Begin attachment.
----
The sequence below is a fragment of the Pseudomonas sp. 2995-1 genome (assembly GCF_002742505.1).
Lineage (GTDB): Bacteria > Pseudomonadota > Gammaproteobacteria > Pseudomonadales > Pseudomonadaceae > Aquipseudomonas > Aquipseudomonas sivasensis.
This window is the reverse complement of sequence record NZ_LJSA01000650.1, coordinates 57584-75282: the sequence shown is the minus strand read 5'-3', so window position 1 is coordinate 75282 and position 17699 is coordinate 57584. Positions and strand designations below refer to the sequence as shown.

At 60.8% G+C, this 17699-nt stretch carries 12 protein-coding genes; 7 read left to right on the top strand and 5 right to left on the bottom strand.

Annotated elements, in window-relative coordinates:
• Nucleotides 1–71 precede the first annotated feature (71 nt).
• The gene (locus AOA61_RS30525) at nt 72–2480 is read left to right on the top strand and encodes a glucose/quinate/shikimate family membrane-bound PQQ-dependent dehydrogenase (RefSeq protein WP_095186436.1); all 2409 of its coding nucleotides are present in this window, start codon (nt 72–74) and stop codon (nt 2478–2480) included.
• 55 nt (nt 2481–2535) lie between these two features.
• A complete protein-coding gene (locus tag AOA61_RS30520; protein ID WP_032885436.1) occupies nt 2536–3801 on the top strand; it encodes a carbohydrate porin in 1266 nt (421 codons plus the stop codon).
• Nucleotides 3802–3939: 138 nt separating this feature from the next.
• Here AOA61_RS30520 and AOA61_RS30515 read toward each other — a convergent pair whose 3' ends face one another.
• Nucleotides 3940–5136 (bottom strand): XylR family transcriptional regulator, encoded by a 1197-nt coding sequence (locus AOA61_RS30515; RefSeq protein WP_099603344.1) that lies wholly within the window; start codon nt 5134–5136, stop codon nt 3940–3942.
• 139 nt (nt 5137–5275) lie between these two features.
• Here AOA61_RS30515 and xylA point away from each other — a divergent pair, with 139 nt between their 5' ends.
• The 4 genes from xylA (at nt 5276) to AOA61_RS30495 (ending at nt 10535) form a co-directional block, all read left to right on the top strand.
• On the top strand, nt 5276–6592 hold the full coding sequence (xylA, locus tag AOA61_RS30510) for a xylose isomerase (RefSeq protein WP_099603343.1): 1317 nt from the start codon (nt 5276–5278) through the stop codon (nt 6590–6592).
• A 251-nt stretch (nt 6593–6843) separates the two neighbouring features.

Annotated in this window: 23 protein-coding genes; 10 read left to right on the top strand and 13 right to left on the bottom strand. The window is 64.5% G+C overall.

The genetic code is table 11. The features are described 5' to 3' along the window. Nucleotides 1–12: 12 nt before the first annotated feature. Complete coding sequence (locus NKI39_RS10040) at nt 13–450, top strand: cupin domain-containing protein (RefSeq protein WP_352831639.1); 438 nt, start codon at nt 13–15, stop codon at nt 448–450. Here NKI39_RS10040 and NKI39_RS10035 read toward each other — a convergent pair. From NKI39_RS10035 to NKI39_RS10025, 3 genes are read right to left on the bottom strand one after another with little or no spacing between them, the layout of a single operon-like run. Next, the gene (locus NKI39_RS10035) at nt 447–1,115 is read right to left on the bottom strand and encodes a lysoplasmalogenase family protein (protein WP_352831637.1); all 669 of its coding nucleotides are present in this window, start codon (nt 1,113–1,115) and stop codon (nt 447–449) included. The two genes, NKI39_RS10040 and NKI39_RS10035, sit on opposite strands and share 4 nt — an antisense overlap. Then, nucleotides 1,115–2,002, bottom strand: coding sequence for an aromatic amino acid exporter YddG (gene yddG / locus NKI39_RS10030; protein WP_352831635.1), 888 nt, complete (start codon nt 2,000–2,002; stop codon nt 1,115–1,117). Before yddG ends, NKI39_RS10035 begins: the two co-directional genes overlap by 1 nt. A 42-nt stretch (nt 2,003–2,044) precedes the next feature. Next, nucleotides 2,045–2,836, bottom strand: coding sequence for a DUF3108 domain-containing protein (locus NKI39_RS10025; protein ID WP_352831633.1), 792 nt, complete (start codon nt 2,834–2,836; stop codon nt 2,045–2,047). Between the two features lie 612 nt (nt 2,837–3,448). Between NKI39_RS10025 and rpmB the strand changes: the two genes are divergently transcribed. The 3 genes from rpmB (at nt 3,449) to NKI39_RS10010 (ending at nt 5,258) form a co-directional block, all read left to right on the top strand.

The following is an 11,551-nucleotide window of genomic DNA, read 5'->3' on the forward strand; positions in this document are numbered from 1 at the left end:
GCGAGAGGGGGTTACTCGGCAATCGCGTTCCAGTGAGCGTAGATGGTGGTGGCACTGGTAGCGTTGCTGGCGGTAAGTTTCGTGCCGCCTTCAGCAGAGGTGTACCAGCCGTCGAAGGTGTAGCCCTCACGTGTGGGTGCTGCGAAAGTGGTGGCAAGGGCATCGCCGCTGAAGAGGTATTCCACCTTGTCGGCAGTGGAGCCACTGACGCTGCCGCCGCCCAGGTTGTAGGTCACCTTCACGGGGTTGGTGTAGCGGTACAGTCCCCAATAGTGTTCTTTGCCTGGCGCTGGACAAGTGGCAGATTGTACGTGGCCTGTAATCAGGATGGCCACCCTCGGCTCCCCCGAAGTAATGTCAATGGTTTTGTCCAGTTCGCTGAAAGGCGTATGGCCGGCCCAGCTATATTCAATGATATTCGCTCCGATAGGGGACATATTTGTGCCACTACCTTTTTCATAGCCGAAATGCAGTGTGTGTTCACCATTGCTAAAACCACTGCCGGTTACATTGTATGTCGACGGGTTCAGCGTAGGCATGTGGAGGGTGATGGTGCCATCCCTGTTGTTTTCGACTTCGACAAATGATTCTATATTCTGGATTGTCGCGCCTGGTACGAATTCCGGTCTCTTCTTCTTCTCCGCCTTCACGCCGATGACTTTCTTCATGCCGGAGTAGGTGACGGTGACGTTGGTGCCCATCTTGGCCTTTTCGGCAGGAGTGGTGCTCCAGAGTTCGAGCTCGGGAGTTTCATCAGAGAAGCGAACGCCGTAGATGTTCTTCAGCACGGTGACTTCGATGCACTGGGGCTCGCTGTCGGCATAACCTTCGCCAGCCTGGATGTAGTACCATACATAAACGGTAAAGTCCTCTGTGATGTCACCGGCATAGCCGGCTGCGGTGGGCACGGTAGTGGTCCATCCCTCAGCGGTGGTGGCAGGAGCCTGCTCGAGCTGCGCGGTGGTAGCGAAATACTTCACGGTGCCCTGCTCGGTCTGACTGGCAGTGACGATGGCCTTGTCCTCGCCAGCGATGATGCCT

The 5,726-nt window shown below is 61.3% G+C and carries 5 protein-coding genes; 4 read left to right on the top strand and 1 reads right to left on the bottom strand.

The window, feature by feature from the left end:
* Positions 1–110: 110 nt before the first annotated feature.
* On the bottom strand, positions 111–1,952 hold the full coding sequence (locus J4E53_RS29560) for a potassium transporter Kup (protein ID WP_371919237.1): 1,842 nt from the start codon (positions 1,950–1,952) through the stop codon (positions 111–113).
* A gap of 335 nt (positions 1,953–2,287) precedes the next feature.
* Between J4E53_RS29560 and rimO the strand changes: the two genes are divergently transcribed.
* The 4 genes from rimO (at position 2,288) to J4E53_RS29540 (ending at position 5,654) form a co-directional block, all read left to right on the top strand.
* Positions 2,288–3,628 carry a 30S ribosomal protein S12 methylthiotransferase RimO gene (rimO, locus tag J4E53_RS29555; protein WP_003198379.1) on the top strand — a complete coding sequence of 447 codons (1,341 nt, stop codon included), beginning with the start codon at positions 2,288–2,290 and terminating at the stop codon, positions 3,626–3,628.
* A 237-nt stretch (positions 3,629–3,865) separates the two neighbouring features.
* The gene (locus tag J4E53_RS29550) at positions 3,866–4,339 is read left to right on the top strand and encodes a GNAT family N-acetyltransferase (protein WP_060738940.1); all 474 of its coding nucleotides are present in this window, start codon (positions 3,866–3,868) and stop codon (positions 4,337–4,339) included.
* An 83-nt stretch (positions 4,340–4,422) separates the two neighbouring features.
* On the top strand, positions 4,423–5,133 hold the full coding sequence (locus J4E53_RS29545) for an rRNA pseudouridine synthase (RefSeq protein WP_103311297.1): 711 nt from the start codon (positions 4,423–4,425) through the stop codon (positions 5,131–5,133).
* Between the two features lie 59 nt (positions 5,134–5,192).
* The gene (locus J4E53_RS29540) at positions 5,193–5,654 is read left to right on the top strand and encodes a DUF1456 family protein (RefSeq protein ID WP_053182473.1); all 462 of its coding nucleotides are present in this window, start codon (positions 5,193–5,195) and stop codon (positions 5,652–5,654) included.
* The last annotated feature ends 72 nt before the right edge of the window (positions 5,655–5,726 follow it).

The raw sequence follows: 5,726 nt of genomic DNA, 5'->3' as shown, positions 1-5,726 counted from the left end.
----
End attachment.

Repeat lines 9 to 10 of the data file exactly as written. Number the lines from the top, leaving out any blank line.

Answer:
• A complete protein-coding gene (locus tag AOA61_RS30520; protein ID WP_032885436.1) occupies nt 2536–3801 on the top strand; it encodes a carbohydrate porin in 1266 nt (421 codons plus the stop codon).
• Nucleotides 3802–3939: 138 nt separating this feature from the next.